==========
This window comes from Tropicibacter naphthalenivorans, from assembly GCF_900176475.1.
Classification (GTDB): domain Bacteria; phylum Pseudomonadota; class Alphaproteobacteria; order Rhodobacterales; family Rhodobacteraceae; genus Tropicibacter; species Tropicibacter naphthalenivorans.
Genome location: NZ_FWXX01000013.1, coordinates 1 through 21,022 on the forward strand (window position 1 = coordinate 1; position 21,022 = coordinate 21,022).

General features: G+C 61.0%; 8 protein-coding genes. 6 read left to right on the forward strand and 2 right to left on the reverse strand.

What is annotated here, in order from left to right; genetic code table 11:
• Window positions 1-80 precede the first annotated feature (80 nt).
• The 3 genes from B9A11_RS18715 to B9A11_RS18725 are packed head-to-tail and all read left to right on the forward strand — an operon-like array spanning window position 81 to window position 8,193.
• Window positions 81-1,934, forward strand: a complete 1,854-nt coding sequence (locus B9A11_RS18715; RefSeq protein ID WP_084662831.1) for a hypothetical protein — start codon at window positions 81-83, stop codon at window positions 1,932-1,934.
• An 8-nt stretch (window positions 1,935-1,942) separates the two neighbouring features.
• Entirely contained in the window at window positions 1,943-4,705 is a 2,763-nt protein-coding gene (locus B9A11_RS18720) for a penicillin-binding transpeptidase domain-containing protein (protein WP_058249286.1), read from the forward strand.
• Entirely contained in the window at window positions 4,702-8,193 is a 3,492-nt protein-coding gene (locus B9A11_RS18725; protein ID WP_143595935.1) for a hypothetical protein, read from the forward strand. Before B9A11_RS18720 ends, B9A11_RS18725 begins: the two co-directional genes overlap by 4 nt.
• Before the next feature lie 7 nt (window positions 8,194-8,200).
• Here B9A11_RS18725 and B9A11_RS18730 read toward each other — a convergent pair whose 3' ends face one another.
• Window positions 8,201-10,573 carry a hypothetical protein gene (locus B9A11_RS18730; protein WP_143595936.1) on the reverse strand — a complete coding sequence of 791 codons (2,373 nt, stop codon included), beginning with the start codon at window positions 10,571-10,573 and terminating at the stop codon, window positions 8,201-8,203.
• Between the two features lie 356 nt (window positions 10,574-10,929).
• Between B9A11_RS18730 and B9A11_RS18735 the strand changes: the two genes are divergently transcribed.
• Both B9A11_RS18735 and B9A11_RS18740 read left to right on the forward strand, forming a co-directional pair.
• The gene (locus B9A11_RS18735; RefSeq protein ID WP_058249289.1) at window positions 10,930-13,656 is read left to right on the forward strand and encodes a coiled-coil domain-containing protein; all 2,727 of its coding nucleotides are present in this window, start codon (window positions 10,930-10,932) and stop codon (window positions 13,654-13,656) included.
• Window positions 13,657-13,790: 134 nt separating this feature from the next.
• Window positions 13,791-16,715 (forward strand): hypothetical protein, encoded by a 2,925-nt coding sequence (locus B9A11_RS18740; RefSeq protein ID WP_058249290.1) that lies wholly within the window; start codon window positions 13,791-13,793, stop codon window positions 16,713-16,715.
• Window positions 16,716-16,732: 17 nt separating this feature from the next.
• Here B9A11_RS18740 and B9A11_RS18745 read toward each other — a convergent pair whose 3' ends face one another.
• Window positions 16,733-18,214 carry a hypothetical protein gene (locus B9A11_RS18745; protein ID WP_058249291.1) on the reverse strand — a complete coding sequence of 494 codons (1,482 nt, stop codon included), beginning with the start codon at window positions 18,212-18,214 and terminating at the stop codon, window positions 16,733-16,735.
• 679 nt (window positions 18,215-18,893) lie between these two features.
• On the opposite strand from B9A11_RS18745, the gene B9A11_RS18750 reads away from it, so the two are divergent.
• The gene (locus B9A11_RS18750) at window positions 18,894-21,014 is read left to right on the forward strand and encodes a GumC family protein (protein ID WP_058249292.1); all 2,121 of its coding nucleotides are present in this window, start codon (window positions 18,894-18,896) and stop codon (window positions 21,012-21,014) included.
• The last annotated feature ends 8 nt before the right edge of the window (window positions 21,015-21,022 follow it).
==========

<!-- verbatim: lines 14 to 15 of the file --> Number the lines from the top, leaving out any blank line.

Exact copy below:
• Window positions 8,201-10,573 carry a hypothetical protein gene (locus B9A11_RS18730; protein WP_143595936.1) on the reverse strand — a complete coding sequence of 791 codons (2,373 nt, stop codon included), beginning with the start codon at window positions 10,571-10,573 and terminating at the stop codon, window positions 8,201-8,203.
• Between the two features lie 356 nt (window positions 10,574-10,929).